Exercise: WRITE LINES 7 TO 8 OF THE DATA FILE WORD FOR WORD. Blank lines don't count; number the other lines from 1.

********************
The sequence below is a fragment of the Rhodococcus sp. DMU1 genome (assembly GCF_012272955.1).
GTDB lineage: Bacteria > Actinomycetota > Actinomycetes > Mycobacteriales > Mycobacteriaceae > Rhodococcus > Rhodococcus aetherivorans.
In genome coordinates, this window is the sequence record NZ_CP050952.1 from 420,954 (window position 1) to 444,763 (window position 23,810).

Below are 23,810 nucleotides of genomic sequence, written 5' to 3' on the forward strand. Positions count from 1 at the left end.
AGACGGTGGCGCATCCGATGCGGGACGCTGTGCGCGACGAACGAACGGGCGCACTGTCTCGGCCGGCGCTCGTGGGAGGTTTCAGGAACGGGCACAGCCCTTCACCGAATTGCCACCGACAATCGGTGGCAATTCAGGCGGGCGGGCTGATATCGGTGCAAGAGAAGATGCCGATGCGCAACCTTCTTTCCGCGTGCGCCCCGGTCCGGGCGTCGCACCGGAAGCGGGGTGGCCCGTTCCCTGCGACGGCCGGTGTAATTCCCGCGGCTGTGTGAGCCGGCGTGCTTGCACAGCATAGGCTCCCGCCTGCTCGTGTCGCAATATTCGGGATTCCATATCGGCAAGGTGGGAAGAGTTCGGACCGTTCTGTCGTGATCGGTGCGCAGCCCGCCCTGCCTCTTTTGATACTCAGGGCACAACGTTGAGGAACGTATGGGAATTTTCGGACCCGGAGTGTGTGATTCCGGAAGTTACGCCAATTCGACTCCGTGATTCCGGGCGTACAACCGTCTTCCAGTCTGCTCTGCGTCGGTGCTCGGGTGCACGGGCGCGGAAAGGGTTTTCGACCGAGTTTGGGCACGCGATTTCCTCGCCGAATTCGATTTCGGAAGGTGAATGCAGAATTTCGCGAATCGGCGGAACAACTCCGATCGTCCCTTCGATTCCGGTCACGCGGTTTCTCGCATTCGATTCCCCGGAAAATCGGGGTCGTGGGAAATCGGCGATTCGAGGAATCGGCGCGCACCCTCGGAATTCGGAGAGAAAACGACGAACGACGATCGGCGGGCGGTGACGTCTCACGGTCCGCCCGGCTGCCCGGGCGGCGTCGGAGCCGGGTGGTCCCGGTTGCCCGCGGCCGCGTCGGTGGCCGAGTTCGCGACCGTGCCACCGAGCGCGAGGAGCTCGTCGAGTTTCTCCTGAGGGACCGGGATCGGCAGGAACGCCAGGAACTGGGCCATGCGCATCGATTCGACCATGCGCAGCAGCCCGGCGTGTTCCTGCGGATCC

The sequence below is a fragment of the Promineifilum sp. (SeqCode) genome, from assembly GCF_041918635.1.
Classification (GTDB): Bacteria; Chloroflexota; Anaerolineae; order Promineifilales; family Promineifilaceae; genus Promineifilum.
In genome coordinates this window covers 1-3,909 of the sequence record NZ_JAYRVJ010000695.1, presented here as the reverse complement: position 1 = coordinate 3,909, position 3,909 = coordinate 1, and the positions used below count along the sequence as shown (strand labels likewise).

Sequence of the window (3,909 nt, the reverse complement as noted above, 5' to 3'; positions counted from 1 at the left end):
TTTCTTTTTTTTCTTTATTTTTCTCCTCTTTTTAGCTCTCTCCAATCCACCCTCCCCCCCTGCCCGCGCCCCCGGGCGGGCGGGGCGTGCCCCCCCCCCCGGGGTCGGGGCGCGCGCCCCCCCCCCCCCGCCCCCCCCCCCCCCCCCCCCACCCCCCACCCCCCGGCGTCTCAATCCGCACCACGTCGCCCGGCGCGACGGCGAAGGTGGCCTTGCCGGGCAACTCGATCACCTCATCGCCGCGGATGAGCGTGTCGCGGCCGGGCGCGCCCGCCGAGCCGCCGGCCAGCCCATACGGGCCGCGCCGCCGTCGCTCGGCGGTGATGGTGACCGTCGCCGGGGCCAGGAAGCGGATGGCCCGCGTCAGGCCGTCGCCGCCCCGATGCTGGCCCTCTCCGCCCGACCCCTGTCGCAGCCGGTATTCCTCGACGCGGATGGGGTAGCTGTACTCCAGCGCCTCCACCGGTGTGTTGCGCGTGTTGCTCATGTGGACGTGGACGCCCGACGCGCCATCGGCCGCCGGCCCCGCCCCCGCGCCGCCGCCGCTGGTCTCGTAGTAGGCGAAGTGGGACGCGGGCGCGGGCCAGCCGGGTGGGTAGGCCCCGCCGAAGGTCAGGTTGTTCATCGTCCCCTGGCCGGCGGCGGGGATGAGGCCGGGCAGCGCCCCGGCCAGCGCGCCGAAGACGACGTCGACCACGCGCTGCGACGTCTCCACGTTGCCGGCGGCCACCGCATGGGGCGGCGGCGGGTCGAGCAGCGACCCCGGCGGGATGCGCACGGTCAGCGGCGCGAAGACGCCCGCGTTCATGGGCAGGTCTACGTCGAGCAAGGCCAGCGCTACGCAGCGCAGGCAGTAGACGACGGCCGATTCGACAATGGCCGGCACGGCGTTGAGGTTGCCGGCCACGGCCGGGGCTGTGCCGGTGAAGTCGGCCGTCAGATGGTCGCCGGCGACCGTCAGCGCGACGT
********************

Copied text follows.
Classification (GTDB): Bacteria; Chloroflexota; Anaerolineae; order Promineifilales; family Promineifilaceae; genus Promineifilum.
In genome coordinates this window covers 1-3,909 of the sequence record NZ_JAYRVJ010000695.1, presented here as the reverse complement: position 1 = coordinate 3,909, position 3,909 = coordinate 1, and the positions used below count along the sequence as shown (strand labels likewise).